Dry Cough and Mesothelioma

Treatment // September 24, 2020
A dry cough can be an early sign of pleural mesothelioma.

A dry cough is a common symptom of pleural mesothelioma. Patients may notice the non-productive cough as an early warning sign of the asbestos-related cancer. Dry coughing may lead to misdiagnosis as a less-severe illness.

The severity of the dry cough can differ from patient to patient. The cough may intensify as mesothelioma progresses. Pleural mesothelioma patients may seek treatment for a dry cough to improve quality of life.

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What Is a Dry Cough?

A dry cough is a cough that does not produce any phlegm or mucus. This type of cough is often caused by throat irritation.

An occasional dry cough is not always cause for alarm.

A dry cough can be the body’s response to remove irritants in the airway. However, a persistent dry cough may be a sign of a larger issue.

Types of Dry Cough

Acute: A dry cough that lasts fewer than eight weeks.

Chronic: A dry cough that lasts more than eight weeks.

A chronic dry cough is an early sign of pleural mesothelioma. This dry cough is caused by airborne asbestos particles entering the body and lodging within the throat, lungs and/or nasal passages.

Dry Cough vs. Wet Cough

The most obvious difference between a dry and wet cough is the presence of phlegm or mucus. A dry cough does not produce phlegm, while a wet cough is productive and may sound “soupy.”

Wet coughs are often caused by infections, such as the common cold.

Signs of a wet cough:

  • Produces phlegm or mucus
  • Wheezing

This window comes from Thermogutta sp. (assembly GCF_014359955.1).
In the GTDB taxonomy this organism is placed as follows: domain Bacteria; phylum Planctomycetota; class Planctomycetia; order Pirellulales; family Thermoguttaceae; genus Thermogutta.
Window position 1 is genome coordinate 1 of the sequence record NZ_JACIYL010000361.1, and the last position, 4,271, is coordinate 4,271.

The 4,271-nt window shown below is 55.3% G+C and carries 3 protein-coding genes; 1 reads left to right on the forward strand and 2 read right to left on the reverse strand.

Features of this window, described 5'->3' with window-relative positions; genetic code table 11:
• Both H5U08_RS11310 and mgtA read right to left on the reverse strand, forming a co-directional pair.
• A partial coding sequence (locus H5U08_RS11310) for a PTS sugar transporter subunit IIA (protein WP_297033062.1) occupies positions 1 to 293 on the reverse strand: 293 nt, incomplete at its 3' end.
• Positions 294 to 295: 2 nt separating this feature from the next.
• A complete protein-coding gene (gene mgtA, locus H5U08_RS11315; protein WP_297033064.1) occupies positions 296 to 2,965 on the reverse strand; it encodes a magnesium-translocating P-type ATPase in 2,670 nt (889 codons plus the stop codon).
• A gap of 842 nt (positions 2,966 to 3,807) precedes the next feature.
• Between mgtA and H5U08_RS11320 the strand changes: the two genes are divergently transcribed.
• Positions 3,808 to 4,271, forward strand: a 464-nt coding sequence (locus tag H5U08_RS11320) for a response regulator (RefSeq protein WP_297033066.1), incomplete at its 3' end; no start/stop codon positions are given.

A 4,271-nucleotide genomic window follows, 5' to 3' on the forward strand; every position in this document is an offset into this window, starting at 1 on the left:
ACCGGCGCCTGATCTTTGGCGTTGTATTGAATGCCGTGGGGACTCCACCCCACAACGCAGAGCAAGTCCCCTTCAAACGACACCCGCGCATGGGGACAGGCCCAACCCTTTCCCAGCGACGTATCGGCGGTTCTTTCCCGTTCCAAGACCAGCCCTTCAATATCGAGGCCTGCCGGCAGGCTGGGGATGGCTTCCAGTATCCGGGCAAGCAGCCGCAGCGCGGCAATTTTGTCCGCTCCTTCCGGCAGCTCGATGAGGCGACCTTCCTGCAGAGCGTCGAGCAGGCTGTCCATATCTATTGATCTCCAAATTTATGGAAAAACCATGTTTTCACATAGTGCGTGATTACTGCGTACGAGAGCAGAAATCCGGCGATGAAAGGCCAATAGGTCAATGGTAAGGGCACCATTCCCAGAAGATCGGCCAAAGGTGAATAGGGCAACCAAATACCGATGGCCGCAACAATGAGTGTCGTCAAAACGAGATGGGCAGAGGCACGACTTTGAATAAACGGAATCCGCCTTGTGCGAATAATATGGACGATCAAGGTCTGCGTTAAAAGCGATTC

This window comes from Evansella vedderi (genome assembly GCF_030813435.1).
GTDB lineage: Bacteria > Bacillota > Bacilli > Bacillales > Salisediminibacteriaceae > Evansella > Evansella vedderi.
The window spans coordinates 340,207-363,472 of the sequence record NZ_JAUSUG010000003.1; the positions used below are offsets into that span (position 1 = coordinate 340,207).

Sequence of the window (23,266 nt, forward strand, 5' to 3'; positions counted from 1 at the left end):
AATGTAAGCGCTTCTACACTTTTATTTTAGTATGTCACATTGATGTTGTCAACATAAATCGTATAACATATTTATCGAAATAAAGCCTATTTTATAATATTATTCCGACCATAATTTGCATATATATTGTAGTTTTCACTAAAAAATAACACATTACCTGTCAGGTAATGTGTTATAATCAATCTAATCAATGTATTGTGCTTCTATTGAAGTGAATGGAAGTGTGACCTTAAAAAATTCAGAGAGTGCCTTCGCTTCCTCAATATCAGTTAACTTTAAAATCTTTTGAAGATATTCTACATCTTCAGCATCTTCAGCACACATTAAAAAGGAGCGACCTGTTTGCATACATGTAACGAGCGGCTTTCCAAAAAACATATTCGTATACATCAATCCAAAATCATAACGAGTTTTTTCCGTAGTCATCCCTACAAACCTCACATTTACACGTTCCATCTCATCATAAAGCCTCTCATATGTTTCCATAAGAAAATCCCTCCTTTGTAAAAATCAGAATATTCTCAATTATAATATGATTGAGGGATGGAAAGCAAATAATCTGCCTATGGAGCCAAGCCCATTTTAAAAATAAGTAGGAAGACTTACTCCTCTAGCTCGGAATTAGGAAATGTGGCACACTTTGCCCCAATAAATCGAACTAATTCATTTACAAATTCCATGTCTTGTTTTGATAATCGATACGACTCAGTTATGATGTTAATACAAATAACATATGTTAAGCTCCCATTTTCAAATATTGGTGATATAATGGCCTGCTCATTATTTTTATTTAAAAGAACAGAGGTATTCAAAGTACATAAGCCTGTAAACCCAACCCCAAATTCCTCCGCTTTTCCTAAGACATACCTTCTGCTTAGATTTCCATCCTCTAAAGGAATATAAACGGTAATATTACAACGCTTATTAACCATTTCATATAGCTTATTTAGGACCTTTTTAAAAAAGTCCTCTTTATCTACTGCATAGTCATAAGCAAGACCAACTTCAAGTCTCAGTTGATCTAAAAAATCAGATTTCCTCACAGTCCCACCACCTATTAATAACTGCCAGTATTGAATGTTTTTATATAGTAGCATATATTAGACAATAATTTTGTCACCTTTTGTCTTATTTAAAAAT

• Tightness in the chest

Mesothelioma-Related Dry Cough

Pleural mesothelioma is caused by asbestos exposure. Asbestos embeds in the lining of the lungs, forming tumors. This may put pressure on the airways and cause irritation.

The irritation caused by mesothelioma tumors and asbestos fibers may cause a dry cough. 

The inflamed pleura (lung linings) may also cause shortness of breath and chest pain. These pleural mesothelioma symptoms may begin in the early stages of the cancer and worsen as the tumors spread.

In the later stages of the disease, the dry cough may be worsened by other mesothelioma symptoms, such as fluid buildup in the lungs.

Can Patients With Other Forms of Mesothelioma Develop a Dry Cough?

A dry cough is most common among patients with pleural mesothelioma. However, patients with other forms of mesothelioma may develop a dry cough if the cancer spreads to the lungs.

Mesothelioma Treatments May Cause a Dry Cough

Although mesothelioma patients may experience a dry cough as a result of the cancer, certain mesothelioma treatments can also cause the symptom.

Mesothelioma patients often undergo radiation treatment. Researchers have found this treatment modality may result in a dry cough. For some patients, the dry cough can become productive (wet) with additional rounds of treatment.